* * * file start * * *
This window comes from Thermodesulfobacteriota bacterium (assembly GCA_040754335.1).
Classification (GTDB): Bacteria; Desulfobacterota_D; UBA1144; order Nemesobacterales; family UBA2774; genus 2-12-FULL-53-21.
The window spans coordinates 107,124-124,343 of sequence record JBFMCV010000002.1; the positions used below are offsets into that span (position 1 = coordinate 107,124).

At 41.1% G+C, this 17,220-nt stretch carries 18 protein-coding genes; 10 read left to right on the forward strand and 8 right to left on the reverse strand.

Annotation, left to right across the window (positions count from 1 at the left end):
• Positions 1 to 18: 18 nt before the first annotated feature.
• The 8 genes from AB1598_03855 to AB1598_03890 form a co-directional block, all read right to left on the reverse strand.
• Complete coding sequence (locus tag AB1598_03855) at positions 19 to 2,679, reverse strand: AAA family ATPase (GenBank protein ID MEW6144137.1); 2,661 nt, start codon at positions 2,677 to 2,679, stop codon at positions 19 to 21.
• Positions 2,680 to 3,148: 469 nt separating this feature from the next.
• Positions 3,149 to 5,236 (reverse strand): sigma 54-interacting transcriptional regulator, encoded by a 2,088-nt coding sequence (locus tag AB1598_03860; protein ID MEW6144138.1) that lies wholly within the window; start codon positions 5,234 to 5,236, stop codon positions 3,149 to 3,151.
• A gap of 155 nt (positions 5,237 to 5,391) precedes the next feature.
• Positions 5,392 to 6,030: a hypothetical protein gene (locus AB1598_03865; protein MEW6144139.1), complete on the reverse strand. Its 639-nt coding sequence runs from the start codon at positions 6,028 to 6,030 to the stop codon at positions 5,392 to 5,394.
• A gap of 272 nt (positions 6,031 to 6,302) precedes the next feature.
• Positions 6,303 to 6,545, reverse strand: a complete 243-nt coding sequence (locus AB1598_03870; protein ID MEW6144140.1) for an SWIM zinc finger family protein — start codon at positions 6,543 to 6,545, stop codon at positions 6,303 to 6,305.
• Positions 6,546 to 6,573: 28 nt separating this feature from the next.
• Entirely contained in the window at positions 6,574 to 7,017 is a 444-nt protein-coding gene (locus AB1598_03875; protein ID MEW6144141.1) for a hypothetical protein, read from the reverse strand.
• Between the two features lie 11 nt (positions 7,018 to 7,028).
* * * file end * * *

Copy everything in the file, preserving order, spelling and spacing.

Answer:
This window comes from Thermodesulfobacteriota bacterium (assembly GCA_040754335.1).
Classification (GTDB): Bacteria; Desulfobacterota_D; UBA1144; order Nemesobacterales; family UBA2774; genus 2-12-FULL-53-21.
The window spans coordinates 107,124-124,343 of sequence record JBFMCV010000002.1; the positions used below are offsets into that span (position 1 = coordinate 107,124).

At 41.1% G+C, this 17,220-nt stretch carries 18 protein-coding genes; 10 read left to right on the forward strand and 8 right to left on the reverse strand.

Annotation, left to right across the window (positions count from 1 at the left end):
• Positions 1 to 18: 18 nt before the first annotated feature.
• The 8 genes from AB1598_03855 to AB1598_03890 form a co-directional block, all read right to left on the reverse strand.
• Complete coding sequence (locus tag AB1598_03855) at positions 19 to 2,679, reverse strand: AAA family ATPase (GenBank protein ID MEW6144137.1); 2,661 nt, start codon at positions 2,677 to 2,679, stop codon at positions 19 to 21.
• Positions 2,680 to 3,148: 469 nt separating this feature from the next.
• Positions 3,149 to 5,236 (reverse strand): sigma 54-interacting transcriptional regulator, encoded by a 2,088-nt coding sequence (locus tag AB1598_03860; protein ID MEW6144138.1) that lies wholly within the window; start codon positions 5,234 to 5,236, stop codon positions 3,149 to 3,151.
• A gap of 155 nt (positions 5,237 to 5,391) precedes the next feature.
• Positions 5,392 to 6,030: a hypothetical protein gene (locus AB1598_03865; protein MEW6144139.1), complete on the reverse strand. Its 639-nt coding sequence runs from the start codon at positions 6,028 to 6,030 to the stop codon at positions 5,392 to 5,394.
• A gap of 272 nt (positions 6,031 to 6,302) precedes the next feature.
• Positions 6,303 to 6,545, reverse strand: a complete 243-nt coding sequence (locus AB1598_03870; protein ID MEW6144140.1) for an SWIM zinc finger family protein — start codon at positions 6,543 to 6,545, stop codon at positions 6,303 to 6,305.
• Positions 6,546 to 6,573: 28 nt separating this feature from the next.
• Entirely contained in the window at positions 6,574 to 7,017 is a 444-nt protein-coding gene (locus AB1598_03875; protein ID MEW6144141.1) for a hypothetical protein, read from the reverse strand.
• Between the two features lie 11 nt (positions 7,018 to 7,028).